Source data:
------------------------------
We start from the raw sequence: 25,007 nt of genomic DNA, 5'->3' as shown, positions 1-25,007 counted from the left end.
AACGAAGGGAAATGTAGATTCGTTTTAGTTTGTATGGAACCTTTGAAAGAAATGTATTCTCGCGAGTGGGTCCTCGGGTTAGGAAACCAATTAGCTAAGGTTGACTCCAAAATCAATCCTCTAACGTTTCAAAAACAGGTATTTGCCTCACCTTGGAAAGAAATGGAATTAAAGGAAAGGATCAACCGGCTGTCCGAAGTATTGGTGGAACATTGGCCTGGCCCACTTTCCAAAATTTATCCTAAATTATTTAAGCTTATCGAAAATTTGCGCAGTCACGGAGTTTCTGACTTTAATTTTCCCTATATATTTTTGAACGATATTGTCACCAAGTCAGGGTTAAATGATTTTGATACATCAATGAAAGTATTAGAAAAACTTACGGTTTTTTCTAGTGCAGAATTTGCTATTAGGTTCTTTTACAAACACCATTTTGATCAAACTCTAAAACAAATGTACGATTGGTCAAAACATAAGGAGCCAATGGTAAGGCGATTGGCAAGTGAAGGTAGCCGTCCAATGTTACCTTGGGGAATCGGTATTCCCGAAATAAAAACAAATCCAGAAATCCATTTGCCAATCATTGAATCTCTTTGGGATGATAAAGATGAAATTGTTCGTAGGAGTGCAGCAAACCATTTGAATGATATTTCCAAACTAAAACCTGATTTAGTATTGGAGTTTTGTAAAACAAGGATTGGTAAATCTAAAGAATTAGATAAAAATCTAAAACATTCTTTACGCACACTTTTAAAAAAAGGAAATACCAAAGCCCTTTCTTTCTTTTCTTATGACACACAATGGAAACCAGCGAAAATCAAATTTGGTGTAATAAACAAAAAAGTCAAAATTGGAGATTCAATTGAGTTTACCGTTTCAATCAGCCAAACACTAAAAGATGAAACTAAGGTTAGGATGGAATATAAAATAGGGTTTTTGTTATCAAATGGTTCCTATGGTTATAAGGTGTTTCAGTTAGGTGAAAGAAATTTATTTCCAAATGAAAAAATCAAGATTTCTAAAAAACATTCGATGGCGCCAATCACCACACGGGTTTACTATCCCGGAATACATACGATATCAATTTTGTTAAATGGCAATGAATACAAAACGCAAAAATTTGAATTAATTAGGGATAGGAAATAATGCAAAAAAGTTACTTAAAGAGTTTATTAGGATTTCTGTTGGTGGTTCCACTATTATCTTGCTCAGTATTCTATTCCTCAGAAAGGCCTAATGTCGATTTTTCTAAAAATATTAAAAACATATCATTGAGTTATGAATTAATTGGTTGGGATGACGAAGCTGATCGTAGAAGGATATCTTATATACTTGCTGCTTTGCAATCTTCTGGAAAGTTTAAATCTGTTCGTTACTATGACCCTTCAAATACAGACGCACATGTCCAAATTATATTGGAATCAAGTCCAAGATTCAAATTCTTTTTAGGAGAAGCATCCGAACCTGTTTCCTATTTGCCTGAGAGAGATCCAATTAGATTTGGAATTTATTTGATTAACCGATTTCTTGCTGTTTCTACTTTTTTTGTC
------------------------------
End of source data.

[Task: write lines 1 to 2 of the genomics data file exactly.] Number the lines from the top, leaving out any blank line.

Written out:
We start from the raw sequence: 25,007 nt of genomic DNA, 5'->3' as shown, positions 1-25,007 counted from the left end.
AACGAAGGGAAATGTAGATTCGTTTTAGTTTGTATGGAACCTTTGAAAGAAATGTATTCTCGCGAGTGGGTCCTCGGGTTAGGAAACCAATTAGCTAAGGTTGACTCCAAAATCAATCCTCTAACGTTTCAAAAACAGGTATTTGCCTCACCTTGGAAAGAAATGGAATTAAAGGAAAGGATCAACCGGCTGTCCGAAGTATTGGTGGAACATTGGCCTGGCCCACTTTCCAAAATTTATCCTAAATTATTTAAGCTTATCGAAAATTTGCGCAGTCACGGAGTTTCTGACTTTAATTTTCCCTATATATTTTTGAACGATATTGTCACCAAGTCAGGGTTAAATGATTTTGATACATCAATGAAAGTATTAGAAAAACTTACGGTTTTTTCTAGTGCAGAATTTGCTATTAGGTTCTTTTACAAACACCATTTTGATCAAACTCTAAAACAAATGTACGATTGGTCAAAACATAAGGAGCCAATGGTAAGGCGATTGGCAAGTGAAGGTAGCCGTCCAATGTTACCTTGGGGAATCGGTATTCCCGAAATAAAAACAAATCCAGAAATCCATTTGCCAATCATTGAATCTCTTTGGGATGATAAAGATGAAATTGTTCGTAGGAGTGCAGCAAACCATTTGAATGATATTTCCAAACTAAAACCTGATTTAGTATTGGAGTTTTGTAAAACAAGGATTGGTAAATCTAAAGAATTAGATAAAAATCTAAAACATTCTTTACGCACACTTTTAAAAAAAGGAAATACCAAAGCCCTTTCTTTCTTTTCTTATGACACACAATGGAAACCAGCGAAAATCAAATTTGGTGTAATAAACAAAAAAGTCAAAATTGGAGATTCAATTGAGTTTACCGTTTCAATCAGCCAAACACTAAAAGATGAAACTAAGGTTAGGATGGAATATAAAATAGGGTTTTTGTTATCAAATGGTTCCTATGGTTATAAGGTGTTTCAGTTAGGTGAAAGAAATTTATTTCCAAATGAAAAAATCAAGATTTCTAAAAAACATTCGATGGCGCCAATCACCACACGGGTTTACTATCCCGGAATACATACGATATCAATTTTGTTAAATGGCAATGAATACAAAACGCAAAAATTTGAATTAATTAGGGATAGGAAATAATGCAAAAAAGTTACTTAAAGAGTTTATTAGGATTTCTGTTGGTGGTTCCACTATTATCTTGCTCAGTATTCTATTCCTCAGAAAGGCCTAATGTCGATTTTTCTAAAAATATTAAAAACATATCATTGAGTTATGAATTAATTGGTTGGGATGACGAAGCTGATCGTAGAAGGATATCTTATATACTTGCTGCTTTGCAATCTTCTGGAAAGTTTAAATCTGTTCGTTACTATGACCCTTCAAATACAGACGCACATGTCCAAATTATATTGGAATCAAGTCCAAGATTCAAATTCTTTTTAGGAGAAGCATCCGAACCTGTTTCCTATTTGCCTGAGAGAGATCCAATTAGATTTGGAATTTATTTGATTAACCGATTTCTTGCTGTTTCTACTTTTTTTGTC